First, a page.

Monday, 3 November 2014

Food banks must not become institutionalised in a land of billionaires

The news of a rising number of people using the foodbank in Waltham Forest mirrors what is happening across the country.

The question that should be asked is why in a country of more than 100 billionaires are more than a million people going to foodbanks.

The growing use of foodbanks runs hand in hand with an austerity agenda that has seen the pay of the directors of the FTSE 100 companies going up by 21% in the past year (Income Data Services), compared to 2% for the rest of the population.

The last five years has seen a visible shift of more than a million people from secure reasonably paid work into low paid insecure work. It is these developments in the workplace compounded by cuts to benefits that have forced more and more people toward foodbanks. How can this be situation acceptable in such a rich society?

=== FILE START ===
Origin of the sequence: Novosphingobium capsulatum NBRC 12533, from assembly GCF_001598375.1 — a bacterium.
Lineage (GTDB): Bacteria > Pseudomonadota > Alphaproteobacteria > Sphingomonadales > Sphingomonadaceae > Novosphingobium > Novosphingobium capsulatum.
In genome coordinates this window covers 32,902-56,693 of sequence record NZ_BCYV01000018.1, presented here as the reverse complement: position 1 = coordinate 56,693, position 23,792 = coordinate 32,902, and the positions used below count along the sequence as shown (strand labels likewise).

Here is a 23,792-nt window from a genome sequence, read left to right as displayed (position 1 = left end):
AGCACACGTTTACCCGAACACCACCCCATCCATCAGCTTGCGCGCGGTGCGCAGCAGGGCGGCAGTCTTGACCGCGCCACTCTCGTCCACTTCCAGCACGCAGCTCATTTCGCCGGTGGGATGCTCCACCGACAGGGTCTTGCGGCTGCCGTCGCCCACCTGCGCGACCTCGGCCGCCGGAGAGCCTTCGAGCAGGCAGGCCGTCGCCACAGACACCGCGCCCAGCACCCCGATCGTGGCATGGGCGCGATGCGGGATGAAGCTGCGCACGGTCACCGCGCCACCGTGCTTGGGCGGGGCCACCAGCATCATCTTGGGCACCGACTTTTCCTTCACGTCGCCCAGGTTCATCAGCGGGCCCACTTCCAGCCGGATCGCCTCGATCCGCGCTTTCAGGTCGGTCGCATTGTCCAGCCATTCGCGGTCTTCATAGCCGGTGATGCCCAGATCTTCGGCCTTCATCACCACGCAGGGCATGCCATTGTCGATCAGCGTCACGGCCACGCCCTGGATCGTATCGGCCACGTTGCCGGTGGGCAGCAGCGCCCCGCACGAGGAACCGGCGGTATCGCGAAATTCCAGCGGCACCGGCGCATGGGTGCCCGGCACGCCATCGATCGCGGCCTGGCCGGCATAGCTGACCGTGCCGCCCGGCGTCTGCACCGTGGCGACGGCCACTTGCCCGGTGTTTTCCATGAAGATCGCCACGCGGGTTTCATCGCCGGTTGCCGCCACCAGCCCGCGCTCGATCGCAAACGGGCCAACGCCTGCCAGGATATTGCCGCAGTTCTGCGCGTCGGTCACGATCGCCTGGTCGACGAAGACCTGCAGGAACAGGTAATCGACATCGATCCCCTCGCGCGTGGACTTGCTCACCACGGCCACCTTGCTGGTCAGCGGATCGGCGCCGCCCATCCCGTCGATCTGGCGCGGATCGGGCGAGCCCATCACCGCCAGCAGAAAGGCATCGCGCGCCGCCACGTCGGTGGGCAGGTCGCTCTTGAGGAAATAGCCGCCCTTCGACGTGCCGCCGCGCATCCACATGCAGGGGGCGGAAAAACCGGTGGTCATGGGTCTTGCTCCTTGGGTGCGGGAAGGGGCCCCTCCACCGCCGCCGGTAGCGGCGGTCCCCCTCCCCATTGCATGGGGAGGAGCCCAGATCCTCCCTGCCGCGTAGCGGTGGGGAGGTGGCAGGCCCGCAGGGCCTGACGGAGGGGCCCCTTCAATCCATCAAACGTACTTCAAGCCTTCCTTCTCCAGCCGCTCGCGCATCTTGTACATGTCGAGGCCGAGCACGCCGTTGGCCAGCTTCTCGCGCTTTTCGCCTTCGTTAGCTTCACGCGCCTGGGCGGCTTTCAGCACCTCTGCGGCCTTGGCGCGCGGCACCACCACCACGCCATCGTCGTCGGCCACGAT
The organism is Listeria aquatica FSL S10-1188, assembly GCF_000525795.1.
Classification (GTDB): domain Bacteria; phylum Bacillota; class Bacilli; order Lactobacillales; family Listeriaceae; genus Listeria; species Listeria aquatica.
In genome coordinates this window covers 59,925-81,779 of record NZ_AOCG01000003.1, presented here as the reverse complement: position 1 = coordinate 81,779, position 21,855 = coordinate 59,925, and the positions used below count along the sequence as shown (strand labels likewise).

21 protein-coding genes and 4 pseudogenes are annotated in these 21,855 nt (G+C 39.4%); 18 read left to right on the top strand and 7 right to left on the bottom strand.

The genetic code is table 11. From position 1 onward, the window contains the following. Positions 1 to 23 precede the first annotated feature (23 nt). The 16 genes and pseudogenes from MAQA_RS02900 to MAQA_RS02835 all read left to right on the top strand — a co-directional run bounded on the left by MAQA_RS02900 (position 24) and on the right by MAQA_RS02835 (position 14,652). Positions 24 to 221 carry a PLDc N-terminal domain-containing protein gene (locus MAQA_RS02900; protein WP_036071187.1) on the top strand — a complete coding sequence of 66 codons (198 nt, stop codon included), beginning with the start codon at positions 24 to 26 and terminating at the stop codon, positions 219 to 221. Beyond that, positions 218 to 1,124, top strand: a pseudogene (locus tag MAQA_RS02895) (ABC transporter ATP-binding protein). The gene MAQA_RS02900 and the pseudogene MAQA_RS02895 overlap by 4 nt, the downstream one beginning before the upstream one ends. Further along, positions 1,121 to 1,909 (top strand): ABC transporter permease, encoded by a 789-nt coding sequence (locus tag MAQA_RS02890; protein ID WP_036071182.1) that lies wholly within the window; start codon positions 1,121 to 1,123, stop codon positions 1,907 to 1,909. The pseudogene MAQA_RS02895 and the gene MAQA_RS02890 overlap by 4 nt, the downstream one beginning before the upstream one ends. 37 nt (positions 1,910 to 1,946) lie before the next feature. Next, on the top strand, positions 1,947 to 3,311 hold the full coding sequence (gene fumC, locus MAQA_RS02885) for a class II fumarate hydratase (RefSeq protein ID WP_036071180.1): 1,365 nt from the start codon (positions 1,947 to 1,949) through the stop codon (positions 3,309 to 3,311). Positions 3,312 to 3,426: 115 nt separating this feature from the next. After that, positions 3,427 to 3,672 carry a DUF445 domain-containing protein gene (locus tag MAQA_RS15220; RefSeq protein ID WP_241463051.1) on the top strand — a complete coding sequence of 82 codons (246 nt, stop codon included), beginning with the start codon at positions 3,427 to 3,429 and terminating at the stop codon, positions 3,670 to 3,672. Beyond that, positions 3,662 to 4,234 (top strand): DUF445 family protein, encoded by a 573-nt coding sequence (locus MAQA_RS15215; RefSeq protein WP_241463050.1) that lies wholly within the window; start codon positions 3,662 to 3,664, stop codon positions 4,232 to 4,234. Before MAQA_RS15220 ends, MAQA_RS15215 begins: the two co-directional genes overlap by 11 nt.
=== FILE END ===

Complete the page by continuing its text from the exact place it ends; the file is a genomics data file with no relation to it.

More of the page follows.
There is the danger that the foodbank will become institutionalised as they have in Canada, where 20 years ago they began to dismantle the welfare state in a similar way to what has been occurring in this country.

Foodbanks were introduced as a stop gap, yet today they are more prevalent than ever in Canada. It is good to support foodbanks but we must never lose sight of the question as to why in such a rich countries they need to exist in the first place?

* published Wanstead and Woodford Guardian - 30/10/2014

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